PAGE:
A “passing good man of arms, and a mighty lord of lands of many out isles”, Belleus was one of the victims of what was probably Sir Lancelot’s worst habit: making free with other people’s pavilions.
One night Lancelot found a pavilion of red sendal, went in, and went to bed. After a while Sir Belleus came, it being his own pavilion, got into bed, and began to hug Lancelot, innocently and naturally believing the person who already lay in bed his leman.
Up jumps Lancelot and, before anyone stops to ask questions, Belleus is wounded nigh unto death, to the horror of his lady, who arrives on the scene while Lancelot is staunching the wound the has given Belleus. Belleus shows himself to be of an understanding nature:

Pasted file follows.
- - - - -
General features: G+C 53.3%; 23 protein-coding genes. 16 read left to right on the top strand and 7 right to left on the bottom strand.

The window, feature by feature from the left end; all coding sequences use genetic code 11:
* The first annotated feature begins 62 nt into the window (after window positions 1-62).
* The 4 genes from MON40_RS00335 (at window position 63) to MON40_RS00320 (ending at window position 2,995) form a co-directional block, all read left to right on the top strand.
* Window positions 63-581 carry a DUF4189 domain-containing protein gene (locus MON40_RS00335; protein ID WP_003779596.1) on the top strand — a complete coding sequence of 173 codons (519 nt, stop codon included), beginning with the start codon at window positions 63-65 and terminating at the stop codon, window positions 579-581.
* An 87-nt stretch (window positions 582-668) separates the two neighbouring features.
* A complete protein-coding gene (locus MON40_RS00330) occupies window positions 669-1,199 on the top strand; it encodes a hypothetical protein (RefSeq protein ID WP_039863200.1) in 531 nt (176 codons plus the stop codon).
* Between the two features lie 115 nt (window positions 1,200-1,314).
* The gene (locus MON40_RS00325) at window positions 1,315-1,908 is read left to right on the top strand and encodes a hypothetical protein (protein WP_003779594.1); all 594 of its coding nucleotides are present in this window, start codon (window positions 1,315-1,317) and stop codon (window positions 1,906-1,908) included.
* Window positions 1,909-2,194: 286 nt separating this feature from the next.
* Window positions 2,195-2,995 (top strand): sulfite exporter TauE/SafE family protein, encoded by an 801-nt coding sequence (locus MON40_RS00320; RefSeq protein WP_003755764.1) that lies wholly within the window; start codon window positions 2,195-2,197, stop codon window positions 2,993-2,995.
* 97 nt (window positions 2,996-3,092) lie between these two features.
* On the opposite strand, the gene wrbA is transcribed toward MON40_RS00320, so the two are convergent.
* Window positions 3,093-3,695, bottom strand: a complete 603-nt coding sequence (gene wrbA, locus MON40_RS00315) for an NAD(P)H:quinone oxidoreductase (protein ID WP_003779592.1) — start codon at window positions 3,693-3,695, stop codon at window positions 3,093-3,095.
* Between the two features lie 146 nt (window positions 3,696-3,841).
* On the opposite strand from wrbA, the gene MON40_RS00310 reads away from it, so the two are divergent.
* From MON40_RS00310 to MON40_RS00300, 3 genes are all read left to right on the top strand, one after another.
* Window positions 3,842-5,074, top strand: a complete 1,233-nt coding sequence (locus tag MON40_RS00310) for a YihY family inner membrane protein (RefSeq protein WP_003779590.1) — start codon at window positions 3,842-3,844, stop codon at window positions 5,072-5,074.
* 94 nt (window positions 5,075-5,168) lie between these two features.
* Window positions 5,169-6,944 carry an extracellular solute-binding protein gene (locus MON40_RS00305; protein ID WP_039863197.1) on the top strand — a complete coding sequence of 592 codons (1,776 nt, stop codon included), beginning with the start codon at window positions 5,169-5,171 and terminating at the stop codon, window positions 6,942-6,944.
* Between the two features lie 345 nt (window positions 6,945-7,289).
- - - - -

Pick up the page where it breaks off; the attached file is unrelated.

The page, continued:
Peace, my lady and my love, said Belleus, for this knight is a good man, and a knight adventurous, and there he told her all the cause how he was wounded; And when that I yielded me unto him, he left me goodly and hath staunched my blood.
The lady, who is left unnamed, demands to know Lancelot’s name. On learning it she requires Lancelot to see to it, for the harm he has done her lord and herself, that Belleus be made a knight of the Round Table. This Lancelot does. Malory seems not to mention Belleus again. Presumably, if he survived until the time of the rift between Arthur and Lancelot, he clove to Lancelot’s party.
Le Morte Darthur | Sir Thomas Malory, 1469-1470